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Breaking Down a Stop Sign Ticket

One of the most common traffic offenses is failing to stop at a stop sign, red light or anywhere else a stop is required. California Vehicle Code Section 22450 requires a motorist to stop at the stop line before proceeding through the intersection.

Penalty

Simply running a stop sign carries a $35 fine and a total cost (when including court costs and penalty assessments) of $234. If the motorist did not stop at a railroad crossing or at railroad tracks, the penalty is $100/$480. If the motorist did not stop for a school bus, the penalty is $150/$680.

What the prosecutor must prove

Simply stated, the state must prove that you did not stop when you were supposed to stop. It is difficult to refute the latter element, unless the stop sign was completely concealed behind a tree, had been knocked over in an accident, or there was another mistake of fact. The first element, making a complete stop, is a very different matter.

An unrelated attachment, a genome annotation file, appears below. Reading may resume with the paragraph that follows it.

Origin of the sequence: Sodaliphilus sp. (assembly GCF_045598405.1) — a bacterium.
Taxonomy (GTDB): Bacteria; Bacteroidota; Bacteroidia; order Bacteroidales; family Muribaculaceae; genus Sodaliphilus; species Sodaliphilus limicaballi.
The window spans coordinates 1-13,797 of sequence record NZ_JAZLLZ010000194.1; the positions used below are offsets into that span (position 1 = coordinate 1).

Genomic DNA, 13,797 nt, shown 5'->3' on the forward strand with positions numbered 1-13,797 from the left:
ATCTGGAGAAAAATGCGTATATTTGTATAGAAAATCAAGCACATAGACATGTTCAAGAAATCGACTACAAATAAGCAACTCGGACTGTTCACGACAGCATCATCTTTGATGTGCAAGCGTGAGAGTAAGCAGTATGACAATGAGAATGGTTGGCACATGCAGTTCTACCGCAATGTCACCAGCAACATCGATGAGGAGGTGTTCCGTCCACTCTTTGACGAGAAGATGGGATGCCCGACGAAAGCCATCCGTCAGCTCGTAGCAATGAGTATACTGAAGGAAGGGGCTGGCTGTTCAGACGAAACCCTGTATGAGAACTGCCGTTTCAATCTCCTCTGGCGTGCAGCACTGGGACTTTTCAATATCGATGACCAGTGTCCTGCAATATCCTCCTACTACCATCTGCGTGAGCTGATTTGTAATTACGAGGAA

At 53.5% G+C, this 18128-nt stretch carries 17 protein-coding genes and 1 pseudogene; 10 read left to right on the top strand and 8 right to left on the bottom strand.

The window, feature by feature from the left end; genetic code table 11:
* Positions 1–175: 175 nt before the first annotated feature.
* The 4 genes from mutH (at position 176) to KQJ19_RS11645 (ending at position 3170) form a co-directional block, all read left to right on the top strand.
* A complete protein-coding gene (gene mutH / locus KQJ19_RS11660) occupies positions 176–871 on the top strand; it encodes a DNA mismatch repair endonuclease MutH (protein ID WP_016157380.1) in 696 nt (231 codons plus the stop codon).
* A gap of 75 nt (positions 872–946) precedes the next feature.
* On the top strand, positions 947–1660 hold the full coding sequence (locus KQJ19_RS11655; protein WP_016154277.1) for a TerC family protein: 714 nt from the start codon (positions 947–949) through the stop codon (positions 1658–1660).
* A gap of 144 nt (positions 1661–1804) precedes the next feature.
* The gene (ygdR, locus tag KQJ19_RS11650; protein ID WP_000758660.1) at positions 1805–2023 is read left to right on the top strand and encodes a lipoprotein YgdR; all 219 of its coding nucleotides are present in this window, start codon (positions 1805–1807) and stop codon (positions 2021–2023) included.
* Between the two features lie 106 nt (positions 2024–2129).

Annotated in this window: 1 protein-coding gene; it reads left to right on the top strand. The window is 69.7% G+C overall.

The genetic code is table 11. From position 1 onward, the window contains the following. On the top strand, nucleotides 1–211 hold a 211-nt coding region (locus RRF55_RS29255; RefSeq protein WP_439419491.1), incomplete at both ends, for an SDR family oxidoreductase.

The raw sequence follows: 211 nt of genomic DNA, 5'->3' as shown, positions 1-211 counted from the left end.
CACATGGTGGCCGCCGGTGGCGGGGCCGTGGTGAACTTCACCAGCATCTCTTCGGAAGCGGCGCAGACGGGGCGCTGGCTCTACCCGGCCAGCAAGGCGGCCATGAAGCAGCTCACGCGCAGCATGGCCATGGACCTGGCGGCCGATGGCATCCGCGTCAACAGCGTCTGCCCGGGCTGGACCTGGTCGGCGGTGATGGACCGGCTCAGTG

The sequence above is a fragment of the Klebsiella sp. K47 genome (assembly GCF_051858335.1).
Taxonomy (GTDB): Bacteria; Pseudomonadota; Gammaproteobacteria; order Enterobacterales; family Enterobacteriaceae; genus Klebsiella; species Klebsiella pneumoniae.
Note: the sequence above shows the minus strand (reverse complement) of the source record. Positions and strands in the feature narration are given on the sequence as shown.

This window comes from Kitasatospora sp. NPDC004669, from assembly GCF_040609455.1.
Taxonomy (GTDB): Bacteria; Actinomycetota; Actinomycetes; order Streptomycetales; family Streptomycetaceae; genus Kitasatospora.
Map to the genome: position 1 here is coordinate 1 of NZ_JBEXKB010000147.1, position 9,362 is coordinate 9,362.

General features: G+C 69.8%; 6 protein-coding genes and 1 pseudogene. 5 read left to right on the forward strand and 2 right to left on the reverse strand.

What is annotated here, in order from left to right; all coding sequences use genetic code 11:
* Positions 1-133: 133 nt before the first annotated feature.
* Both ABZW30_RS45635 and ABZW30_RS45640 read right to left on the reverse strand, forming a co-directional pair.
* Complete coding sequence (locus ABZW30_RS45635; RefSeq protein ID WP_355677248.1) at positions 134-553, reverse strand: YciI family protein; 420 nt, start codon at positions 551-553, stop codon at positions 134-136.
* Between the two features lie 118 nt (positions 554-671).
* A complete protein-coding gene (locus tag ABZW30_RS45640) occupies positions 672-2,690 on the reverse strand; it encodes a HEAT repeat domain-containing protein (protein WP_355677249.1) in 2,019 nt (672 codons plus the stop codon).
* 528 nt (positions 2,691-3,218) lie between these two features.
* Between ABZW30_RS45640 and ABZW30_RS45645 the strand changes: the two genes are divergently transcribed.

Defenses

The law says that the car must stop, but the law does not say how long the car must stop. It is a myth that a vehicle must stop for a half-second or one second or whatever. If the wheels stop turning, even for an instant, the vehicle has made a legal stop.

Recently, a physics professor beat a Section 22450 ticket by showing the judge a four-page paper. His point was that the officer did not see the vehicle stop, due to the officer's angle of observation and the very brief stop. That defense is available in many other situations.

The prosecutor must prove guilt beyond a reasonable doubt, and an attorney practicing in Bakersfield can often create reasonable doubt by questioning the officer's testimony.

If nothing else, many Kern County courts are willing to reduce the fine and/or the points in order to avoid a trial or if a good arguments exist to reduce the penalty.